Author Topic: Texas 30.06 Posting Question  (Read 1059 times)

10canyon53

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Texas 30.06 Posting Question
« on: August 25, 2018, 08:49:24 AM »
Is it legal to transport a firearm into a building that is posted with the 30.06 sign if the firearm in question is unloaded and secured in a locked case and remains unloaded and in the locked case the entire time it is in the building?

TexasLawShield

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Re: Texas 30.06 Posting Question
« Reply #1 on: August 31, 2018, 04:52:17 PM »
10canyon53,

30.06 specifically prohibits carrying a “concealed handgun” past a properly posted sign. A locked and unloaded handgun is still a handgun, and it is concealed in a case. So, it still a “concealed handgun.”  That means you are still prohibited from taking a locked and unloaded handgun past a 30.06 sign. The fact that it is locked and unloaded does not matter.

Neighbor

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Re: Texas 30.06 Posting Question
« Reply #2 on: September 08, 2018, 11:07:39 PM »
Interesting how this fits with what goes on at most of the gun shows I've attended.  ::)

LDP

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Re: Texas 30.06 Posting Question
« Reply #3 on: September 14, 2018, 12:12:58 PM »
A locked and unloaded handgun is still a handgun, and it is concealed in a case. So, it still a “concealed handgun.”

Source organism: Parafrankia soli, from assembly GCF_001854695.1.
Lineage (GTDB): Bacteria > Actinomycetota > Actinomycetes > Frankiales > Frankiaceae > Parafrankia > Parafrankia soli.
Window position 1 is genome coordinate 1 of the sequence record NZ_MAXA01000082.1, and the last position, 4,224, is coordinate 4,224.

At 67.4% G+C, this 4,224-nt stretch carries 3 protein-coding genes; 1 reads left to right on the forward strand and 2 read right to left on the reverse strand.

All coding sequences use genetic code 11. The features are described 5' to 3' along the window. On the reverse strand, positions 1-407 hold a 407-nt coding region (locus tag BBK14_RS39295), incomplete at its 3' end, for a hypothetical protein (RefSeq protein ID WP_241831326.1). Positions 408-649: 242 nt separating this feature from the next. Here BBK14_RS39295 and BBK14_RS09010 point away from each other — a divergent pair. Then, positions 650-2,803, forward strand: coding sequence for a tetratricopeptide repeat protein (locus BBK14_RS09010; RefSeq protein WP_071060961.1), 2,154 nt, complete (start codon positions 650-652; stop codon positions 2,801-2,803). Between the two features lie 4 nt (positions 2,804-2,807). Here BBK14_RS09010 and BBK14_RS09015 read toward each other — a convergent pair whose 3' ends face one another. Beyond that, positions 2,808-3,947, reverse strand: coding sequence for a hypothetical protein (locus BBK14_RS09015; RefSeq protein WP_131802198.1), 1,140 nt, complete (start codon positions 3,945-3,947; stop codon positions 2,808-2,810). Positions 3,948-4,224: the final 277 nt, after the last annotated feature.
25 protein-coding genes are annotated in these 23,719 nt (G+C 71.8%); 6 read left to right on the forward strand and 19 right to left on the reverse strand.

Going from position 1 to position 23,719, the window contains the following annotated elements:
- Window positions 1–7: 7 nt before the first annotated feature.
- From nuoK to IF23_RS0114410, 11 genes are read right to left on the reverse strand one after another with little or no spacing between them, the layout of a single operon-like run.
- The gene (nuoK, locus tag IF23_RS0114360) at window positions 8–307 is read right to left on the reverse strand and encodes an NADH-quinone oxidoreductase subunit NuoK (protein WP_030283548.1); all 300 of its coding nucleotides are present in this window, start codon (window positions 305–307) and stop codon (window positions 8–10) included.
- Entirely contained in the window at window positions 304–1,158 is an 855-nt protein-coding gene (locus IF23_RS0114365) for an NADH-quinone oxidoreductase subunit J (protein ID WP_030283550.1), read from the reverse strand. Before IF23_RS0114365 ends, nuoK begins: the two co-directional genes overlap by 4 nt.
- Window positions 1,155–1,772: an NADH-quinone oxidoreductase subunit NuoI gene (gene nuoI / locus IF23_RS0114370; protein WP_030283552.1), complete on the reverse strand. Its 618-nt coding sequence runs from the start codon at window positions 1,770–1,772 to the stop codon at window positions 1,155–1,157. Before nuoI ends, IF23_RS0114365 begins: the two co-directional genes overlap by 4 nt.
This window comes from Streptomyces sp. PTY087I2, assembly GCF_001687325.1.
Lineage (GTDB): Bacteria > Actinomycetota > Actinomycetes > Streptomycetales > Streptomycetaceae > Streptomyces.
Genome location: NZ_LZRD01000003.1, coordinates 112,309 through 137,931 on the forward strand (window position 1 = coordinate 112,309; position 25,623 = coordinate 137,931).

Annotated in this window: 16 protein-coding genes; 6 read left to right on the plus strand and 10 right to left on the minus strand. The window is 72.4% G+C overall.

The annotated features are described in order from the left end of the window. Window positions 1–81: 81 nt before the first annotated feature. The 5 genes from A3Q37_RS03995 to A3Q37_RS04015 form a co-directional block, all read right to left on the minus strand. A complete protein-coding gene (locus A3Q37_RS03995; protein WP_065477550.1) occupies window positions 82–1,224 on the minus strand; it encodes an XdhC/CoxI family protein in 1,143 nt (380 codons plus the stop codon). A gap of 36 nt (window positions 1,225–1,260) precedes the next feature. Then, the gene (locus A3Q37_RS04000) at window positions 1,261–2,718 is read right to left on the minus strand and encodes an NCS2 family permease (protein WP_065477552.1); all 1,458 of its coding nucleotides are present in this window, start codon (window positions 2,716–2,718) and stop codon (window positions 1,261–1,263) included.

Good point.

May I ask a philosophical question?
At what point of disassembly does a firearm stop being a firearm and become "parts". Which would technically allow the parts presence on premises.
I assume the law addresses that somewhere but I do not have a good idea where to find the right excerpt.

TexasLawShield

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Re: Texas 30.06 Posting Question
« Reply #4 on: September 24, 2018, 01:23:19 PM »
Unfortunately, the law is very strict on firearms. Based on judicial interpretation of the definition of a firearm, many courts find that disassembly does not turn a “firearm” into “parts.” There is even a published Court of Criminal Appeals opinion, in Walker v. State, that ruled a .45 caliber pistol was still a firearm even though it had the firing pin missing. In another case, Thomas v. State, the court ruled that a .25 caliber gun with the trigger mechanism removed was still a firearm. So, it seems unlikely that at any point of “disassembly” a court would find that a firearm ceases to be a firearm. Short of permanent modification to make a firearm inoperable, disassembly will not result in a firearm ceasing to be a firearm.